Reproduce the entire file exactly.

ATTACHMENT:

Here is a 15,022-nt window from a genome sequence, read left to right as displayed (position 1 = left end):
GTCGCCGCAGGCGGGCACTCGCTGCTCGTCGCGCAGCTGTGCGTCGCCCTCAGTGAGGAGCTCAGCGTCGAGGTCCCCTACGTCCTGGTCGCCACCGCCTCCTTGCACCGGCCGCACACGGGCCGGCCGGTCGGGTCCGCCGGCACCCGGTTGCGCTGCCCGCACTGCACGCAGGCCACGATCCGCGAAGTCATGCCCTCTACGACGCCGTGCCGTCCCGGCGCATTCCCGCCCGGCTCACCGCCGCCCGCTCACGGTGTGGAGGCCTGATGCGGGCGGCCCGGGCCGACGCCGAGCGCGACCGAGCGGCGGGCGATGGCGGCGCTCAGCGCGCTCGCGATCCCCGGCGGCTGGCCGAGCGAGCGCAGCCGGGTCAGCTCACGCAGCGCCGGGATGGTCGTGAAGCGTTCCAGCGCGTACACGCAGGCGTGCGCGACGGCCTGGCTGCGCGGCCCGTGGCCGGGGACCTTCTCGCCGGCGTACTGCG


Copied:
Here is a 15,022-nt window from a genome sequence, read left to right as displayed (position 1 = left end):
GTCGCCGCAGGCGGGCACTCGCTGCTCGTCGCGCAGCTGTGCGTCGCCCTCAGTGAGGAGCTCAGCGTCGAGGTCCCCTACGTCCTGGTCGCCACCGCCTCCTTGCACCGGCCGCACACGGGCCGGCCGGTCGGGTCCGCCGGCACCCGGTTGCGCTGCCCGCACTGCACGCAGGCCACGATCCGCGAAGTCATGCCCTCTACGACGCCGTGCCGTCCCGGCGCATTCCCGCCCGGCTCACCGCCGCCCGCTCACGGTGTGGAGGCCTGATGCGGGCGGCCCGGGCCGACGCCGAGCGCGACCGAGCGGCGGGCGATGGCGGCGCTCAGCGCGCTCGCGATCCCCGGCGGCTGGCCGAGCGAGCGCAGCCGGGTCAGCTCACGCAGCGCCGGGATGGTCGTGAAGCGTTCCAGCGCGTACACGCAGGCGTGCGCGACGGCCTGGCTGCGCGGCCCGTGGCCGGGGACCTTCTCGCCGGCGTACTGCG